New York Primary Results: NY 8th Race Between Charles Barron and Hakeem Jeffries Reveals Generational Conflict


In his masterpiece Fathers and Sons, Ivan Turgenev explores the unbridgeable divide between a traditional generation and the uncompromising radicalism of its younger counterpart in nineteenth century Russia. The Democratic primary race for NY’s 8th congressional district, held today in Manhattan and Brooklyn, exhibits just the reverse: Hakeem Jeffries, a young politician who seeks consensus, versus Charles Barron the former Black Panther activist. As City University of New York's Kyle Thomas McGovern writes in his excellent summary, the race is “nothing short of a generational battle.” But in fact, the race for New York's 8th captures the conflict within the millennial generation itself: should we adopt traditional language and strategies in pursuit of change, or reject them and forge something entirely new?

The thrust of news coverage on the Jeffries-Barron race has focused on their diverging positions on Israel and Iran. Jeffries has espoused a normative position on the Israeli-American alliance, while Barron has drawn ire from a range of politicians and periodicals (my synagogue’s weekly handout included) for likening the siege of Gaza to Nazi concentration camps. The candidates differ on other issues as well, most notably on gay marriage (Jeffries for, Barron against.) But as McGovern shows, they agree on a lot too, most importantly on the need to tax the rich in order to balance the national budget.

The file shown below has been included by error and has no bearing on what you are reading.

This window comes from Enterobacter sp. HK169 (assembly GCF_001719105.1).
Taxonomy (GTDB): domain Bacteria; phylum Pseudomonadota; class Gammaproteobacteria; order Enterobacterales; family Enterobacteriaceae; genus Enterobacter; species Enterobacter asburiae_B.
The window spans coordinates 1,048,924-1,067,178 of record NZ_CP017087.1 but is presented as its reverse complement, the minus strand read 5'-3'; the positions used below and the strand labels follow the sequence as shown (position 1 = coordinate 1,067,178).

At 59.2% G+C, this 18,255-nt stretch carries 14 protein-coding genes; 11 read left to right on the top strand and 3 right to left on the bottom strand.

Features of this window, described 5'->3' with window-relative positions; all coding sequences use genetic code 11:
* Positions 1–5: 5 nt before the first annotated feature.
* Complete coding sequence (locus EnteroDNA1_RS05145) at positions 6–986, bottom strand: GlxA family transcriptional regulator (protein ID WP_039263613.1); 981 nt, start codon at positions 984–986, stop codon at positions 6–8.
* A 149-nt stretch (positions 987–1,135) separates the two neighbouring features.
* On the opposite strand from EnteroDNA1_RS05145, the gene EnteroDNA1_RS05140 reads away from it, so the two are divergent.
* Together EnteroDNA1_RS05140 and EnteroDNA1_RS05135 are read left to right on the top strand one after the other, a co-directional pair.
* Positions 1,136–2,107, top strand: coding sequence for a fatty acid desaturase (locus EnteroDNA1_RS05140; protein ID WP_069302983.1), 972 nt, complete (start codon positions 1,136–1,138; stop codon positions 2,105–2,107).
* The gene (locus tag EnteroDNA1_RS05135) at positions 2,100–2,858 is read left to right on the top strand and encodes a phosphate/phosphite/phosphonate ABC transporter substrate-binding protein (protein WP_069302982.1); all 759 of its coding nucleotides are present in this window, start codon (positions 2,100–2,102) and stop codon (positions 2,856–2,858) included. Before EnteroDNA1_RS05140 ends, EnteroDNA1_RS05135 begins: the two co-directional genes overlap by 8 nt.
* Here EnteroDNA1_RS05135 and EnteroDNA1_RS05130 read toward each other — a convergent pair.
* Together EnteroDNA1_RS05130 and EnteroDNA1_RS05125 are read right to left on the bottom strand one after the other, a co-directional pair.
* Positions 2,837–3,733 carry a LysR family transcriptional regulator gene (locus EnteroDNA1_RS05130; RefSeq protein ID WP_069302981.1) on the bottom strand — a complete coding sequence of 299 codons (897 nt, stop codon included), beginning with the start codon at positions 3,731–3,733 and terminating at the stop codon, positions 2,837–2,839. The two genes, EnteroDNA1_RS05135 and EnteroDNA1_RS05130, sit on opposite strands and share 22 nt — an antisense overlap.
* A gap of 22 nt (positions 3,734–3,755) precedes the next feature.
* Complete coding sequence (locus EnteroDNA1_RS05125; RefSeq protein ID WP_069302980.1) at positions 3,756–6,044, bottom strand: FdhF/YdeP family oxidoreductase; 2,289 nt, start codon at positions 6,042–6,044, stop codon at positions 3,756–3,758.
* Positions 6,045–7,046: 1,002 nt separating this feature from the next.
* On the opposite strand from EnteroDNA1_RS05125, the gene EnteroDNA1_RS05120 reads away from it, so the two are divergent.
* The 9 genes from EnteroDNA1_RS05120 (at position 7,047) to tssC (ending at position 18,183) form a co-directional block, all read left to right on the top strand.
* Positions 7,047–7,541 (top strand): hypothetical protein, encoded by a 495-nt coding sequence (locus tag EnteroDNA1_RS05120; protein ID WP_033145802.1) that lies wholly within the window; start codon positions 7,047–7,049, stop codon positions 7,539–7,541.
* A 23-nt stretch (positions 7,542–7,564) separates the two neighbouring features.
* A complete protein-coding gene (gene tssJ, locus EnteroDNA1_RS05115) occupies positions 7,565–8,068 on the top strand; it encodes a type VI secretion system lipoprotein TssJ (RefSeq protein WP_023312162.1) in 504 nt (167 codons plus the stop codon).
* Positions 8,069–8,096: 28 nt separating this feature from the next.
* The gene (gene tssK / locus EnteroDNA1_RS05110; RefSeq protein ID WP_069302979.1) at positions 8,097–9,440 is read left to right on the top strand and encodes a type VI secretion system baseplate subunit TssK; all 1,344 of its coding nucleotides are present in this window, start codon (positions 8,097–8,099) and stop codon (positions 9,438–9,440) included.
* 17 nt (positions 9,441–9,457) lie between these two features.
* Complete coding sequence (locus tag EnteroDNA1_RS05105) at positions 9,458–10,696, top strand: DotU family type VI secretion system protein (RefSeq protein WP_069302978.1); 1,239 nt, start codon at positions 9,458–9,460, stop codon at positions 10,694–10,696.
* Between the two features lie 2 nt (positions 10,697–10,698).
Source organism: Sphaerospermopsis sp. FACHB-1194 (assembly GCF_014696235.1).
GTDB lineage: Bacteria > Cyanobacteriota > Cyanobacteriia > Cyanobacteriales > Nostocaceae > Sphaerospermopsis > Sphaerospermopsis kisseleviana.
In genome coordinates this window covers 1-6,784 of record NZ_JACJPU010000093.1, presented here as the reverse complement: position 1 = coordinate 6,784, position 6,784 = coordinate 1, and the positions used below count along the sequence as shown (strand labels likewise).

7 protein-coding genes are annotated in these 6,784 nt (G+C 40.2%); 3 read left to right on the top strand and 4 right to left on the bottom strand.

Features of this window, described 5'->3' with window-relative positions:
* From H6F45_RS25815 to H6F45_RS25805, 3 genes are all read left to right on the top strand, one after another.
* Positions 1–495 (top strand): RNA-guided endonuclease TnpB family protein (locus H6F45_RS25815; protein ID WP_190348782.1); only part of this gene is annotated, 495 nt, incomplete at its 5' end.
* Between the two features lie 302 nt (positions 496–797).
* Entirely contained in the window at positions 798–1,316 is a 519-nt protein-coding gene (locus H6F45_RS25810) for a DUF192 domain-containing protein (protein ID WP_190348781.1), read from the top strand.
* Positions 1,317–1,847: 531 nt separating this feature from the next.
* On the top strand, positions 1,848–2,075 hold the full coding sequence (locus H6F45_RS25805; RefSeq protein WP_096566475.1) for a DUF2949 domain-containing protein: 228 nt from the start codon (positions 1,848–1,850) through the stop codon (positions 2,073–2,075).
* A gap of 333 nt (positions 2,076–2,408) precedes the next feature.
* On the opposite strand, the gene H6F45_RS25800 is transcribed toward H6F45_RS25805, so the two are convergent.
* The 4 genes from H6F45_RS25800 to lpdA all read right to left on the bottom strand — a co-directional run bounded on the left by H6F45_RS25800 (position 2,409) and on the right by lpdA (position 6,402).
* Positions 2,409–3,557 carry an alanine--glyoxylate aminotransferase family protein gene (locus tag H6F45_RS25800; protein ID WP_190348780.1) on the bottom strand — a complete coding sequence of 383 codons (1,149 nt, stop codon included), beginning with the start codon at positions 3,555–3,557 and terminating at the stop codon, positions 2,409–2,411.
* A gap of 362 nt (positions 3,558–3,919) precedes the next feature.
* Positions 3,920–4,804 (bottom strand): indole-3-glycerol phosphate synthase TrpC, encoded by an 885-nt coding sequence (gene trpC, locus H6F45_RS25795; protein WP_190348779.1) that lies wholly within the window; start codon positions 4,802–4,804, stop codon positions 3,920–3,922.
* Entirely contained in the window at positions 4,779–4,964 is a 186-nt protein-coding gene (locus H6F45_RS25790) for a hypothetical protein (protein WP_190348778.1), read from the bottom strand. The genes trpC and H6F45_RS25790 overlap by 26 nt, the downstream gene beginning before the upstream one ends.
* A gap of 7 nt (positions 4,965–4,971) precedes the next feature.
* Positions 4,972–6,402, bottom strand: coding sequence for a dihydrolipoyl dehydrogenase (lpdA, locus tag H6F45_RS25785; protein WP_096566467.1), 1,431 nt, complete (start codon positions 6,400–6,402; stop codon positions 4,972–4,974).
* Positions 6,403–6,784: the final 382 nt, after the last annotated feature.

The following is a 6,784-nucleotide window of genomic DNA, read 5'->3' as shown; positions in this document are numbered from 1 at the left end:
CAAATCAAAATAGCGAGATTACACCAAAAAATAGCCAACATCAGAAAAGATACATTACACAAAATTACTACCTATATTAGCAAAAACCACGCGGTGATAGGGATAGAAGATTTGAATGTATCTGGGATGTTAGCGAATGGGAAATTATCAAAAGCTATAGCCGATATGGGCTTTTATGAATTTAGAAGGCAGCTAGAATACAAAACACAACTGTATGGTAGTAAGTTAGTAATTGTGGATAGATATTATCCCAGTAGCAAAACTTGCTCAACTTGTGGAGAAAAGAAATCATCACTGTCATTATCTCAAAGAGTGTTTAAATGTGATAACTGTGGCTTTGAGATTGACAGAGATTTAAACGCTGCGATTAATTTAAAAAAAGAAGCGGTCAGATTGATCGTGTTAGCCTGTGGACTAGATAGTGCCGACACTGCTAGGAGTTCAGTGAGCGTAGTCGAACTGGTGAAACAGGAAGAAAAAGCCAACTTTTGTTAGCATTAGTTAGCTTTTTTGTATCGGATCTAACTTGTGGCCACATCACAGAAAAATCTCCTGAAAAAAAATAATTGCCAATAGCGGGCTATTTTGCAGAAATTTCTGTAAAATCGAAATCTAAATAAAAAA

Form, rather than content, is what really distinguishes the two candidates from one another. As Marcia Kramer reports, Jeffries has committed to formal congressional dress-codes, while Barron will not (check out their different looks here.) And their wardrobe differences reveal their contradicting sensibilities. Jeffries considers himself of the same ilk as other African-American politicians like Newark Mayor Cory Booker and Massachusetts Governor Deval Patrick—black leaders who, in contrast to predecessors like Jesse Jackson, forge consensus across ethnic, socioeconomic, and even ideological grounds. Barron, by contrast, stridently calls out the “fat cats” of Wall Street, eulogized Muammar Gaddafi, and declared the failure of capitalism.

How does this all relate to millennials? My sense is that we are at a tipping point. As a freshman in college when President Obama was elected, many of my classmates and I resonated with candidate Obama’s inclusive rhetoric that sought to unite broad coalitions in a push for change. As we watched President Obama’s legislative agenda stall in a Congress laden with corporate interests, our faith in that rhetoric dwindled. Today, we stand skeptical of the possibility of change within the context of our political and financial systems, and ask whether any good can come through an engagement with them. Though Jeffries is perceived as representing the new and Barron the old, the youthful politician’s brand of non-confrontational politics wherein the goodwill of all is taken for granted is unfortunately ebbing.